The federal government’s austerity measures are having a detrimemtal effect on workers and the economy, especially in light of record job losses last month, says the head of one of Canada’s largest unions.
Ken Lawenza, president of the Canadian Auto Workers Union, which represents 193,000 members across Canada, says government spending and program cuts are severely impacting the country’s workforce.
He says there’s a need for ongoing direct investment to put two million Canadians back to work, which would in turn boost the economy.
“We need to get people working,” he says.
“As long as we are in an unstable job creation environment we can’t rebound, because we need jobs for good public services. … We think the concentration should be on jobs, job creation, and that the government should be spending at this particular time versus the status quo of ongoing austerity.”
Lewenza’s comments come on the heels of depressed job market numbers for March. Statistics Canada reported that the economy shed nearly 54,500 jobs last month—the worst month for employment since 2009—erasing the unexpected national job gains in February.
The job losses, primarily from manufacturing and public administration, also pushed the unemployment rate from 7.0 to 7.2 percent.
Lewenza says the 2013 budget unveiled last month missed the opportunity to create more jobs, especially through public infrastructure projects.
“There’s a whole lot of public services and infrastructure that have to be improved,” he says.
Budget 2013 focused heavily on controlling spending in order to balance the budget by 2015.
According to the Fraser Institute, spending reduction is a less risky approach to balancing the budget. A Budget 2013 analysis posted on the institute’s website notes that stimulus spending can be a slippery slope.
“One of many problems with stimulus spending is that the spending never stops. It simply becomes the base from which future spending grows, and that’s essentially what happened in Canada.
“Had the federal government returned to its prior spending levels, the 2013-14 deficit would come in at about $3.1 billion rather than its expected $18.7 billion. And deficits don’t come in isolation: higher deficits become higher debt levels, and higher debts become a greater burden for the population to pay off in future years.”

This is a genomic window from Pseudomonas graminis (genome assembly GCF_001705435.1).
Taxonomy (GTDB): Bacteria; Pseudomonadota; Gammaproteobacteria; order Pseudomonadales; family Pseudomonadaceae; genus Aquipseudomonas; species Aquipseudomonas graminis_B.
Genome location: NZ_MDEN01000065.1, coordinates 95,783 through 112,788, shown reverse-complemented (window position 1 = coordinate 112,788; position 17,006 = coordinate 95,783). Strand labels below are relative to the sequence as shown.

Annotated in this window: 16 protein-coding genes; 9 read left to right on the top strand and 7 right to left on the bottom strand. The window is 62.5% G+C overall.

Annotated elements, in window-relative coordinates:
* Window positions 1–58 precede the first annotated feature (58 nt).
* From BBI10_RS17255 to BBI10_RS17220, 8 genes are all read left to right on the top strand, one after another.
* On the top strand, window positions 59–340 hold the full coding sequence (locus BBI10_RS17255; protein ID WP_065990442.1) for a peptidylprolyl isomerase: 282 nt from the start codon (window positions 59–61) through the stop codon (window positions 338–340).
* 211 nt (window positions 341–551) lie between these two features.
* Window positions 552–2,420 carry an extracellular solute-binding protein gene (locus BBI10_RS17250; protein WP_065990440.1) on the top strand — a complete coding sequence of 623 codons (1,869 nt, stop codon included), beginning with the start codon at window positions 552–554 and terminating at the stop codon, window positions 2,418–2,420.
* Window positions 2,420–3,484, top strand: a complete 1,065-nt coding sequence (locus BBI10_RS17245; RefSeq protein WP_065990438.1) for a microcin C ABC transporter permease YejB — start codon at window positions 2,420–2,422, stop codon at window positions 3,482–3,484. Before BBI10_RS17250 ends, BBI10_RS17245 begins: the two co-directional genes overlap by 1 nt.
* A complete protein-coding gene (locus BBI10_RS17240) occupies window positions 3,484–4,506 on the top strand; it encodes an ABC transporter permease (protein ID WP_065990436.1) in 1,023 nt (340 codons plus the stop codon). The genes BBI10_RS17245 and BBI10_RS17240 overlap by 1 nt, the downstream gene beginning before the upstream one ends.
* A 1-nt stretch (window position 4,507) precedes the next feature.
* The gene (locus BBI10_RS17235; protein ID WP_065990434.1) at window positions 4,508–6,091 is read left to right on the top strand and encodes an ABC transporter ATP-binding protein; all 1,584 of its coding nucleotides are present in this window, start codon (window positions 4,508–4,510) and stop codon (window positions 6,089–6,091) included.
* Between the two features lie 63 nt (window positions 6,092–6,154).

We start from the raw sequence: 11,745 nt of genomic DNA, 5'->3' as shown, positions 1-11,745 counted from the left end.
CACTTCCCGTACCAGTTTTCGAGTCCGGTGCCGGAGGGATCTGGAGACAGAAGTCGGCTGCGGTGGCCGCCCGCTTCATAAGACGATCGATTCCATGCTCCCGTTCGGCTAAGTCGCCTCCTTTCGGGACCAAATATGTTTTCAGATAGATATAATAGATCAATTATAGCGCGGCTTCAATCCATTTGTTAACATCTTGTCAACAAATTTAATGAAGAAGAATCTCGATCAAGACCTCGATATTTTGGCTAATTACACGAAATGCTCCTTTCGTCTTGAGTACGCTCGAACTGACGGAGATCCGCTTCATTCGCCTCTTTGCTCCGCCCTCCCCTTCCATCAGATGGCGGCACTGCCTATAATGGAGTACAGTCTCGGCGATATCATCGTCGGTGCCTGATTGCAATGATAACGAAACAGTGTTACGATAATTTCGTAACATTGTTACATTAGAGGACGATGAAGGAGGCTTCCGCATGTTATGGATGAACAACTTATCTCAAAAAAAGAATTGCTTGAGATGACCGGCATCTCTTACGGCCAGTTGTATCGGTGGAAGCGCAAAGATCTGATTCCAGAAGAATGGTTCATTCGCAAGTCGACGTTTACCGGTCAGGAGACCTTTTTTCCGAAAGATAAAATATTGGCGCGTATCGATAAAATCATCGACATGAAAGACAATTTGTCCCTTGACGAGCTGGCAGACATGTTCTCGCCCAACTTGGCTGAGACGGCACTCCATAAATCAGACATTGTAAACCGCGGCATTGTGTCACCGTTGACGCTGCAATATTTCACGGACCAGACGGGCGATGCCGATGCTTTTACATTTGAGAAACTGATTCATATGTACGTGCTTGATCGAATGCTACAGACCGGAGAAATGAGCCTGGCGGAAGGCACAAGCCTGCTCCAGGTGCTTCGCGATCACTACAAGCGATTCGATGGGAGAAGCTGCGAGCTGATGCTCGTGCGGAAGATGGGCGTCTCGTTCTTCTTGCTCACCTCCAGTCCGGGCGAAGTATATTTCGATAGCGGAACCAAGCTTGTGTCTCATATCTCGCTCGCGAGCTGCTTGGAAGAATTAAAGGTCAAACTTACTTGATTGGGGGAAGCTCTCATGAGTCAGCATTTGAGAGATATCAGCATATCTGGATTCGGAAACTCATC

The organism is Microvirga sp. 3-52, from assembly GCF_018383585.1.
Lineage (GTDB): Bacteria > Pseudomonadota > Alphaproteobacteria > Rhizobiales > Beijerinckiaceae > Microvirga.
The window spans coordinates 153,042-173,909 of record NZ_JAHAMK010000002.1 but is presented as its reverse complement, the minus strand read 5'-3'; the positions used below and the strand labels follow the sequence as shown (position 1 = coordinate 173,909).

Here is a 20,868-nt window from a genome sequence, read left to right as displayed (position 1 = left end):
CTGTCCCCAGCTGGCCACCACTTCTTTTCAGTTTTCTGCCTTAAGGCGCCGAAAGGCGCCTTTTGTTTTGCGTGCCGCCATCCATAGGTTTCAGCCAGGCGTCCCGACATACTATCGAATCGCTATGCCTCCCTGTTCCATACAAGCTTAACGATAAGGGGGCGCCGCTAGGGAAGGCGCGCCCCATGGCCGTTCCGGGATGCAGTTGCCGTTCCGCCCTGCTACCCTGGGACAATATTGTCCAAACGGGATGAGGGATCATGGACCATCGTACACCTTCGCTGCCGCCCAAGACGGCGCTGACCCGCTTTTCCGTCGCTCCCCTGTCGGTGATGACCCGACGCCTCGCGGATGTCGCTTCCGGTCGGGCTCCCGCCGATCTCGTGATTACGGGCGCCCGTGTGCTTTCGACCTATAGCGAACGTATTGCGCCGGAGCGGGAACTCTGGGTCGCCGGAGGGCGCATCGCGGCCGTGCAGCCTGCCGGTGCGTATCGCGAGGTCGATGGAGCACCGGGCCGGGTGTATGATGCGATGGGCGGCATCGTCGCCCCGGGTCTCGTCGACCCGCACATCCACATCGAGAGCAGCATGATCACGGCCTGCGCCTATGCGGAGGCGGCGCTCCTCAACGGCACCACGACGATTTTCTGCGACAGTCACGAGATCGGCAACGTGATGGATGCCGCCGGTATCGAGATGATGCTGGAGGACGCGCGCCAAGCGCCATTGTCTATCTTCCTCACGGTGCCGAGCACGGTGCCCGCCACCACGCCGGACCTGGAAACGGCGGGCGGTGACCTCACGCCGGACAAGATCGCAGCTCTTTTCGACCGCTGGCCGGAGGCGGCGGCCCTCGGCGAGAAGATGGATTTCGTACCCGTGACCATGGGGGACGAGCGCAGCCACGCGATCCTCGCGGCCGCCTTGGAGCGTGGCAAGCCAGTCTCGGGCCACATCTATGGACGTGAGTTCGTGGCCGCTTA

More Public Service Job Cuts Coming
Meanwhile, a new report from the Canadian Centre for Policy Alternatives (CCPA) says many more public service jobs will be cut in the coming years than originally estimated.
According to the CCPA analysis, nearly 29,000 federal public service jobs will be cut between 2012 and 2016 due to government austerity measures. By 2016, the CCPA estimates, the total number of people working for the federal government will have fallen by 8 percent, almost double the 4.8 percent figure reported in Budget 2012.
“Cuts within large federal departments are not coming from the ‘back office.’ Instead, most of the job cuts in big departments are coming from programs that deliver services to Canadians,” says CCPA senior economist David Macdonald, who examined over 180 departmental Reports on Plans and Priorities in order to estimate the employment cuts.
“Human Resources and Skills Development Canada will experience the largest loss of positions, totalling over 5,700 by 2016. While HRSDC is a large department, this cut will reduce the department’s workforce by 24 percent,” says Macdonald.
“At the program level, the Social Development program supporting homelessness initiatives will suffer a 62 percent cut to its staff.”
Statistics Canada will be the hardest hit of the larger federal departments and lose over one-third (35 percent) of their staff, according to the report. Veterans Affairs is scheduled to eliminate almost one-quarter of its staff (24 percent). Both the Canadian Food Inspection Agency and Aboriginal Affairs and Northern Development Canada will lose one in five of their employees.
“Veterans Affairs will be cutting a third of the staff to the program that supports disability, death, and financial benefits for veterans and 20 percent of the staff to Veterans Health Care,” says Macdonald.
“It is only after four austerity budgets that there are finally some answers about what services departments are going to cut. Unfortunately, those answers come far too late to decide whether cutting staffing for veterans health care, for instance, is worth doing in order to balance the budget a year or two early.”